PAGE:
Our current situation has ushered in a level of uncertainty and stress. I am with you and understand. But it’s also welcomed more downtime to reflect, relax, and recalibrate this journey called life.

Chances are you have a box of stationery or note cards that rarely see the light of day. Maybe you get them out when you need to extend gratitude with a thank-you note. On the flip side, when was the last time a personal note arrived in your mailbox—one that wasn’t expressing gratefulness for your sweet gesture or sending you wishes for another trip around the sun?

Remember the excitement when you perused the mail and recognized the handwriting on the envelope? The old-school style of a grandmother, the structured architectural printing of a type-A friend, or that messy scribble of your friends at sleepaway camp who churned out letters during quiet time? I have such fond memories of childhood and writing letters just for fun. In seventh grade, I had a drawerful of brightly colored notecards from “paper by the pound” and heaps of Mrs. Grossman’s stickers. My best friend only lived a couple of miles away, but we regularly sent letters covered in stickers and colorful doodles back and forth by mail.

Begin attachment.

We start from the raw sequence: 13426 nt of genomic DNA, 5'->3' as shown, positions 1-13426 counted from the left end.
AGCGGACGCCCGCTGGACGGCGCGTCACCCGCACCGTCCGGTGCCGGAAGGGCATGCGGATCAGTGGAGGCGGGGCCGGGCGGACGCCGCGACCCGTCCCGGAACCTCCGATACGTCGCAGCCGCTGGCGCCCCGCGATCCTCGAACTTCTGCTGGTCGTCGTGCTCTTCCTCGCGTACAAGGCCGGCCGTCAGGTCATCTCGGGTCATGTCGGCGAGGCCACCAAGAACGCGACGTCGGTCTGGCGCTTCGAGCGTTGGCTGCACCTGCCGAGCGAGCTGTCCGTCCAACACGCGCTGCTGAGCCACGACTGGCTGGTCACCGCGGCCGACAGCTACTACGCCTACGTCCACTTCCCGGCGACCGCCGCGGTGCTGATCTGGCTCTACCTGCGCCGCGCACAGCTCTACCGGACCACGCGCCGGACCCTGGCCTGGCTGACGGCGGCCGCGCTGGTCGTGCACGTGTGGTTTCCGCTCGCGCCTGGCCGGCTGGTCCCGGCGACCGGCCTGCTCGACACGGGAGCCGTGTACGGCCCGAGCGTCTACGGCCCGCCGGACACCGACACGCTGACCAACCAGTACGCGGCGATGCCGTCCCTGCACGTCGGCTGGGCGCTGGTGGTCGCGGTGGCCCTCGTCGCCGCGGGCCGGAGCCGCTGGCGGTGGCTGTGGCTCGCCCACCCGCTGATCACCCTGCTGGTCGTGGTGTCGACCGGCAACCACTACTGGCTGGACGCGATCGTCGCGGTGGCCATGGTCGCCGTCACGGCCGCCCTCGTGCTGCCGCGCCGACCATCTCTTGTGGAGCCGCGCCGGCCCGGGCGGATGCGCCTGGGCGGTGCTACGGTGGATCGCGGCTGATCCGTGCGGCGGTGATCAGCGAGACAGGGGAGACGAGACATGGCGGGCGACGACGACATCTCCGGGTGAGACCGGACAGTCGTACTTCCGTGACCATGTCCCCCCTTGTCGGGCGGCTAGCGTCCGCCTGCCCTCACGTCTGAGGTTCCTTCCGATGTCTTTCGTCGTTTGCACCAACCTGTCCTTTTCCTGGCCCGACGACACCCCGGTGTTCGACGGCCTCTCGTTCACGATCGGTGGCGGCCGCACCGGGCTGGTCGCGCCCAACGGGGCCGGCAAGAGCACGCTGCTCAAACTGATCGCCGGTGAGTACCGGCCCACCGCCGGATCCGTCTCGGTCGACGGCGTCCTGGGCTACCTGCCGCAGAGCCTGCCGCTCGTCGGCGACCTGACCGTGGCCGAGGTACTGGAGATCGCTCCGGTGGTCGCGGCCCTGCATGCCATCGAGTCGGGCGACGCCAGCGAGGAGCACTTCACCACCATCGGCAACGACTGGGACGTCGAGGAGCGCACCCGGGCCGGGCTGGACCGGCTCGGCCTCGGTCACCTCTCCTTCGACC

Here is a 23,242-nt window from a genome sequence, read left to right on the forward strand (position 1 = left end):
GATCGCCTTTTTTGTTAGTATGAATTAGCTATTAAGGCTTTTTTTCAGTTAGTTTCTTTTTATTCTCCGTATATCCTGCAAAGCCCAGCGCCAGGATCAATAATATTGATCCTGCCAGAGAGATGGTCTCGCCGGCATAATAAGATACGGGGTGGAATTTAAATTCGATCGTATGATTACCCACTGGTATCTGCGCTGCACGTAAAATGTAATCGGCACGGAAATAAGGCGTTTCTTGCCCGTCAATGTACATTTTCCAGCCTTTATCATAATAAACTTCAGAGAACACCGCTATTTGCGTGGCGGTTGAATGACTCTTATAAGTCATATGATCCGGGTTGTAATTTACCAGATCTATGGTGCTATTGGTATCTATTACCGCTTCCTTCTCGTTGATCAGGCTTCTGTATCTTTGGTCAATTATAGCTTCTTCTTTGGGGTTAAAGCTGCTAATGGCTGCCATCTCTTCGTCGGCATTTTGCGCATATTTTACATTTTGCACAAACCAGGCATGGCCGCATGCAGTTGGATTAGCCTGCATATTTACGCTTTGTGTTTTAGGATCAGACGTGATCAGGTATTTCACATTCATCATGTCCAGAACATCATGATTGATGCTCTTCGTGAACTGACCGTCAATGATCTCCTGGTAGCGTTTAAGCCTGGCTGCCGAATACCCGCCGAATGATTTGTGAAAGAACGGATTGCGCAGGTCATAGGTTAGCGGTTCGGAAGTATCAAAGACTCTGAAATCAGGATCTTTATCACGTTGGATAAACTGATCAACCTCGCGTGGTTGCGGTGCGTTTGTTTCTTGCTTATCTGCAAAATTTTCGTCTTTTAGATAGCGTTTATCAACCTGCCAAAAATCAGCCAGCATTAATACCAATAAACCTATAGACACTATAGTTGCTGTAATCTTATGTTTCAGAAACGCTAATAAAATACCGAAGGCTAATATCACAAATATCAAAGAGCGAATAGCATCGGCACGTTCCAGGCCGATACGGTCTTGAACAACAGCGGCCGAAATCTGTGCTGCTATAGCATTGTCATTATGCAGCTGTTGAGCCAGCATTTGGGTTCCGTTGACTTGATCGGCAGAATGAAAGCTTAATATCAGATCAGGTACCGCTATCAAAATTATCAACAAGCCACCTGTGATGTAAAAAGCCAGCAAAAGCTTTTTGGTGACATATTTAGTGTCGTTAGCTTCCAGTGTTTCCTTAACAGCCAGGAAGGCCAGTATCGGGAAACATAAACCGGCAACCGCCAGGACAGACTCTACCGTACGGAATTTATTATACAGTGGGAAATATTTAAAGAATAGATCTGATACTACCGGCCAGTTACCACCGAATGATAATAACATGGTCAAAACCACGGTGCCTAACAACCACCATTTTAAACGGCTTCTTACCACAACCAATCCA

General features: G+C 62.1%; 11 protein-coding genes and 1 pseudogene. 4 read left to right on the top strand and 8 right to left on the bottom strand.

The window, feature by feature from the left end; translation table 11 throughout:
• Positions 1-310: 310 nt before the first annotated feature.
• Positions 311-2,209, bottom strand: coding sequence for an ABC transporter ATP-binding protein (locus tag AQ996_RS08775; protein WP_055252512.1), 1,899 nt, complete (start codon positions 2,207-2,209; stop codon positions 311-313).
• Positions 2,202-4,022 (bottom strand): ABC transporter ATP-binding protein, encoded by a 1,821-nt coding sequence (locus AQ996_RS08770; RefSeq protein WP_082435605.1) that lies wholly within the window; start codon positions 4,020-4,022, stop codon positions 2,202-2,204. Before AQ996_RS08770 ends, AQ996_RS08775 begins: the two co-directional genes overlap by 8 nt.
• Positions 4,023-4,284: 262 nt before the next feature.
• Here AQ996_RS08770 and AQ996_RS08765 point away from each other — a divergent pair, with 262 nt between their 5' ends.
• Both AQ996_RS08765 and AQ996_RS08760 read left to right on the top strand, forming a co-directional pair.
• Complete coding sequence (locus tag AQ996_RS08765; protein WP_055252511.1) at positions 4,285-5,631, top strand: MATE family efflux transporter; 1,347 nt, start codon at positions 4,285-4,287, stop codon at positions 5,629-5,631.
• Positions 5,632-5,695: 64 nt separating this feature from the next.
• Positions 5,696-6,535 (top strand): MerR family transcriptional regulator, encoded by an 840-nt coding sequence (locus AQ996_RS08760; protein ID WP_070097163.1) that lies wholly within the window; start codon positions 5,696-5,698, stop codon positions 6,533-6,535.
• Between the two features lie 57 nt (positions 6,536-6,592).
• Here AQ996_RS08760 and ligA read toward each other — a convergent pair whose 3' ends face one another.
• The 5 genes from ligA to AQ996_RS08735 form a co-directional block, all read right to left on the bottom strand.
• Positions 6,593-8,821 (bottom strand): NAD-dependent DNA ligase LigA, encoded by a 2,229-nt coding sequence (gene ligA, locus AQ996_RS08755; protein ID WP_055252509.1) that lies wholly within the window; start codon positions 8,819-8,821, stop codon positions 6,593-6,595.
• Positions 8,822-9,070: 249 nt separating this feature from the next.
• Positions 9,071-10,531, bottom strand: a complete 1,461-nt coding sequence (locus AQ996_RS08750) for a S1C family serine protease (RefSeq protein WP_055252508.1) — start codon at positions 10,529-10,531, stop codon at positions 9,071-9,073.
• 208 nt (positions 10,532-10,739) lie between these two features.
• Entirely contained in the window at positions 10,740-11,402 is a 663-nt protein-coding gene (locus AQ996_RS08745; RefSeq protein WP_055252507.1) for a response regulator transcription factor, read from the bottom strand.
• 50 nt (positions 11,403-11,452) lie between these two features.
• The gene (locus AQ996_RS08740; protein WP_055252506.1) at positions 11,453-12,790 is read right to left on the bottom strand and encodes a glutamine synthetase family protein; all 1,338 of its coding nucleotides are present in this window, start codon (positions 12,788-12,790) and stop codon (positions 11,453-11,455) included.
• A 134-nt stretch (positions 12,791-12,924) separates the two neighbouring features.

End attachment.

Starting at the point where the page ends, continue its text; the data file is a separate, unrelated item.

Names like Helvetica and Times have replaced those individual handwriting samples. And while the words executed with these fonts may be personalized, the aesthetic of an email or text is not. In past weeks, we’ve embraced new ways to socialize over computer monitors. So why not revisit the lost practice of corresponding with handwritten notes?

write in style

You may already have a suite of good-looking paper products. If you do, welcome to my club. I love stationery, too. If you don’t or you want to sneak new styles into your arsenal (Tip: If put to use, the “evidence” of the purchase disappears quickly), consider companies and makers that are new-ish to the paper game.

Sure, traditionalists won’t be able to veer away from a quality monogram. But now, your initials can take on their own version of style. In fact, anything that reflects your love of life—be it gardening, tennis, or music—can be printed, engraved, or letterpress-printed to make your stationery a snapshot of you. Personalize your paper suite, letting the recipient understand your personal mark and branding.

During this time, I challenge you. Write one note a day or even every few days. Shop local or through small online paper boutiques to reboot your now frequently used home office with beautiful stationery. We’ve already connected in new ways. Let’s reconnect in an old one.